Our monthly wrap-up of what’s been happening in the world.
Spend any time on Twitter recently and you’ll see the war brewing over the latest huge name to die before his time: Kobe Bryant. Leaving aside the question of whether having great hand-eye coordination should be enough to make someone a cultural hero, there are a lot of thorny issues around what makes up a legacy.
Bryant and his teenager daughter died in a tragic helicopter accident. Bryant was accused of raping a 19-year-old hotel employee in 2003. (Later, he said, “After months of reviewing discovery, listening to her attorney and even her testimony in person, I now understand how she feels that she did not consent to this encounter.”) Bryant was an inspiration to basketball fans across years and generations – people named their kids after him.
Are we supposed to not mention the bad with the good? How long after his death are we supposed to examine Kobe Bryant as a man?
For people on both sides of this social-media-driven debate, it seems black-and-white: either you can speak about his crime alongside his talent, or you never mention it ever now that he’s dead and can’t defend himself. But that leaves a lot of grey area for everyone who isn’t as invested…
What do you think?
As the Wuhan Coronavirus continues to be the hottest story on the planet, we’re being gently led into a state of panic by the news. They’re more than happy to keep us informed of how many cases there are, where potential victims are and just how paranoid we should be about its spread and/or the end of the world. And look, the World Health Organisation has declared it a global emergency, so it’s okay to freak out a little bit.
Ifyou want a useful, no-fuss graph of the whole situation, this site is your bestoption. It has all the facts’n’figures for you to study without the OTTeditorials. (Oh, and the CSIRO are already working on a vaccine.)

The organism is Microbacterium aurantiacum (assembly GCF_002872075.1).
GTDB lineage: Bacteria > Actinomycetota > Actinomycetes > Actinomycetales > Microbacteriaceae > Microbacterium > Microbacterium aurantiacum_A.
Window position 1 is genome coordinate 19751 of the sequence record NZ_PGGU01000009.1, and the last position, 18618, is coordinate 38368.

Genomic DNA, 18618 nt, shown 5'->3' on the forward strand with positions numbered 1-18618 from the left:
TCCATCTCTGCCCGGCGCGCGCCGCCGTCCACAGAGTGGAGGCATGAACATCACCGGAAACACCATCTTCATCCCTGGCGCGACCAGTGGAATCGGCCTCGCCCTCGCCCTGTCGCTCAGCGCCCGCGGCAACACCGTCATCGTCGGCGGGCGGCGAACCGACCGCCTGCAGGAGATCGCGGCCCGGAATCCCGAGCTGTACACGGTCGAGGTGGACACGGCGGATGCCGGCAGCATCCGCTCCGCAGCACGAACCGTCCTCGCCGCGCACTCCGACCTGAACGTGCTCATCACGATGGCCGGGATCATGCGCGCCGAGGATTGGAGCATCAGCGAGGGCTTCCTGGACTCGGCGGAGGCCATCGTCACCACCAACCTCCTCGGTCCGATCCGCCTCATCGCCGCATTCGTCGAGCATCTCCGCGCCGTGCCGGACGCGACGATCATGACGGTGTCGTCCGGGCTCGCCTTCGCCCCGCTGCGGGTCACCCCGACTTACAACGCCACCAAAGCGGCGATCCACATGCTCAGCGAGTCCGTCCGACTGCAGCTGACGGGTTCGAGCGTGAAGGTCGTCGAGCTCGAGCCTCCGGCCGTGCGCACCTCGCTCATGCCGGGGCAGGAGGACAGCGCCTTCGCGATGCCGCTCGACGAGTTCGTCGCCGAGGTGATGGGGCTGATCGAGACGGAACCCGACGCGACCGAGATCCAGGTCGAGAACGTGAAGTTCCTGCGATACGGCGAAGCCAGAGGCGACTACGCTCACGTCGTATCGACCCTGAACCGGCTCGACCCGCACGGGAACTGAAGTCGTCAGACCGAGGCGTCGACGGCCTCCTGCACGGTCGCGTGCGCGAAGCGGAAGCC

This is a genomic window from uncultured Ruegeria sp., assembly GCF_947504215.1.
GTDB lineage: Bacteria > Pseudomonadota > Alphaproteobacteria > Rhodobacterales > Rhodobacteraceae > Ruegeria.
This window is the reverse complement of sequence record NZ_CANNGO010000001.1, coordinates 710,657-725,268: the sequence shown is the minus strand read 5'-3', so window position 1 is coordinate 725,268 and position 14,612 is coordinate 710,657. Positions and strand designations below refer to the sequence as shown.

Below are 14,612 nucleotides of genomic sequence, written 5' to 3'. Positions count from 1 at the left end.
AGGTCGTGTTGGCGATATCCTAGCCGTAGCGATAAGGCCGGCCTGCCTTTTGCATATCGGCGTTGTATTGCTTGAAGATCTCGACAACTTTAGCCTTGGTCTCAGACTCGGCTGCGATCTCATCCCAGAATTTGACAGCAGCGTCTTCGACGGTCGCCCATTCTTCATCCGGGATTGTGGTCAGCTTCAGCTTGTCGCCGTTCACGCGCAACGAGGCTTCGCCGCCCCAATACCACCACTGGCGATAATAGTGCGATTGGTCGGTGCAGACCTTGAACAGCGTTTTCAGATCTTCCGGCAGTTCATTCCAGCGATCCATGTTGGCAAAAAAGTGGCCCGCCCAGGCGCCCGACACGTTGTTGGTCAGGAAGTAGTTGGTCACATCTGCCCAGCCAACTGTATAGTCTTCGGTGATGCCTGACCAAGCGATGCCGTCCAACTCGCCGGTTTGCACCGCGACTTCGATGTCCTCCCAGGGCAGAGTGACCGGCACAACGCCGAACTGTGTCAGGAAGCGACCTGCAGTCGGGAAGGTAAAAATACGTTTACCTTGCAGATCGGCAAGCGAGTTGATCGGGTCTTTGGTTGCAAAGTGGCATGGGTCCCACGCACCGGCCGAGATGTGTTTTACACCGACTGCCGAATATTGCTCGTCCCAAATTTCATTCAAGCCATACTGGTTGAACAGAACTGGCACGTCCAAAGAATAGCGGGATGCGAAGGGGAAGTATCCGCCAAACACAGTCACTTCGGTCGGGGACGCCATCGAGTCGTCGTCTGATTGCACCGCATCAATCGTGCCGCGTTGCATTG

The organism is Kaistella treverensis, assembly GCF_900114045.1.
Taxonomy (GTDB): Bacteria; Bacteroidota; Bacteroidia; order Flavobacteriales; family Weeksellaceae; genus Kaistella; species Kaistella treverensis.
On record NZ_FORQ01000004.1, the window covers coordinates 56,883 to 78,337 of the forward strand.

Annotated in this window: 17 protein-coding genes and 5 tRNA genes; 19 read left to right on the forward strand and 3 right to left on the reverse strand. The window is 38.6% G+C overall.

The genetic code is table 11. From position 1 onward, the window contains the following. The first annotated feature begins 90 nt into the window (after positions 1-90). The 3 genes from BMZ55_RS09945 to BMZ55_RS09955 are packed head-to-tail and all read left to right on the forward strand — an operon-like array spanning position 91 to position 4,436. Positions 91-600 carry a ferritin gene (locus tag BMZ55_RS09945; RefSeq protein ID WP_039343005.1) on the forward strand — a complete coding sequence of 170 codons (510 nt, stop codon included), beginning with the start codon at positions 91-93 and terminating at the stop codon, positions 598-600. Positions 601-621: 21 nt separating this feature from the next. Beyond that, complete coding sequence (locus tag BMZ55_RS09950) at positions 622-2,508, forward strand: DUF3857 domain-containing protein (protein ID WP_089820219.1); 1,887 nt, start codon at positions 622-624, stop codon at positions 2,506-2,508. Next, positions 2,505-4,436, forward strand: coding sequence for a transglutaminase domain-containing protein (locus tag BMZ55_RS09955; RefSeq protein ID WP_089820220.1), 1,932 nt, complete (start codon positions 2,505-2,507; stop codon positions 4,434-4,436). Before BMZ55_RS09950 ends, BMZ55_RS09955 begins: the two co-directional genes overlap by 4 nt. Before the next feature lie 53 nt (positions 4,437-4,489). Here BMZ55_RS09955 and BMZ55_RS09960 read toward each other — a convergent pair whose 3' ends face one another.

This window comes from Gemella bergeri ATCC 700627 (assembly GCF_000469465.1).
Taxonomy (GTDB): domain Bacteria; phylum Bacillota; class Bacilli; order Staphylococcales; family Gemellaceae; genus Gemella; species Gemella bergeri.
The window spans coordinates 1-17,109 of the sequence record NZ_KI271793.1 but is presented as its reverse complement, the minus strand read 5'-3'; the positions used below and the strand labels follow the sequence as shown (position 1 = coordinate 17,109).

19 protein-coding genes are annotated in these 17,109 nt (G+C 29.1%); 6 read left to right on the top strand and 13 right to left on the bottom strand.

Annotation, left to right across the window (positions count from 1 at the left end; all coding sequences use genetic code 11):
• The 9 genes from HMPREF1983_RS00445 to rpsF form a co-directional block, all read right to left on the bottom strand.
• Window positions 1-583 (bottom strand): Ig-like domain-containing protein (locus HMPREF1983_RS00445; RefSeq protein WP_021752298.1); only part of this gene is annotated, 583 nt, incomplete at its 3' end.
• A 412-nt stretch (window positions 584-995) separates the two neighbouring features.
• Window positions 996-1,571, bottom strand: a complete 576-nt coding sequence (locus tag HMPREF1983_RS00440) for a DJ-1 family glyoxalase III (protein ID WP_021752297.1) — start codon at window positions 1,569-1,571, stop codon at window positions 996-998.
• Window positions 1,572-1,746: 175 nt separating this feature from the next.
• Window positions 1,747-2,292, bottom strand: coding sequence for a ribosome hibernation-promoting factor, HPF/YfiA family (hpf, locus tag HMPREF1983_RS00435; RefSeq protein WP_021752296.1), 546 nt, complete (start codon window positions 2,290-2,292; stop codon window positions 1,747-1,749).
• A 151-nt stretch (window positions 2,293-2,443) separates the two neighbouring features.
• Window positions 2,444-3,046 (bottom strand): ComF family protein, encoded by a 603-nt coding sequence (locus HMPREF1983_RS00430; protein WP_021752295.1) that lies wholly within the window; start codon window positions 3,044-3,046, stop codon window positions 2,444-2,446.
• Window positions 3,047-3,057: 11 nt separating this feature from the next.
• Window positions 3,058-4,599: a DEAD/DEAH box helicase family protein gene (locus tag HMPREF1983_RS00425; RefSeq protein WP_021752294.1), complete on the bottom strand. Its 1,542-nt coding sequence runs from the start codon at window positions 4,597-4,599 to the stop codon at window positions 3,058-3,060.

Closer to home, predictably, there’s a racist element to this whole story, from people on Facebook getting furious at the thought of Chinese people eating koalas to people in real life refusing to shake hands with Chinese people “just in case”. Sure, some of that’s probably a joke, but it’s not a very funny one, is it?
Dark Emu continues to weather the storm
Weather? Storm? We’ve heard enough about what’s happening inAustralia’s environment, haven’t we? But in the mainstream media battle zone, we’vehad opinion columnist Andrew Bolt continuing to self-own with obsessive attackson our man Bruce Pascoe, author of groundbreaking history book Dark Emuand volunteer fire-fighter. Bolt published chunks of a letter he allegedlyreceived from a Warramiri tribal chief, denouncing Pascoe.
Faster than your racist relatives could repost it with commentslike “the debate continues to rage”, it turned out the person who was meant to havewritten the poison pen letter, Terry Yumbulul… claims he didn’t.
This latest pie-in-Bolt’s-face followed an attempt to havePascoe charged with financially benefitting from falsely claiming to beIndigenous, which went all the way to Australian Federal Police. As in so manysituations, the only reasonable response to all this comes from Mean Girls:
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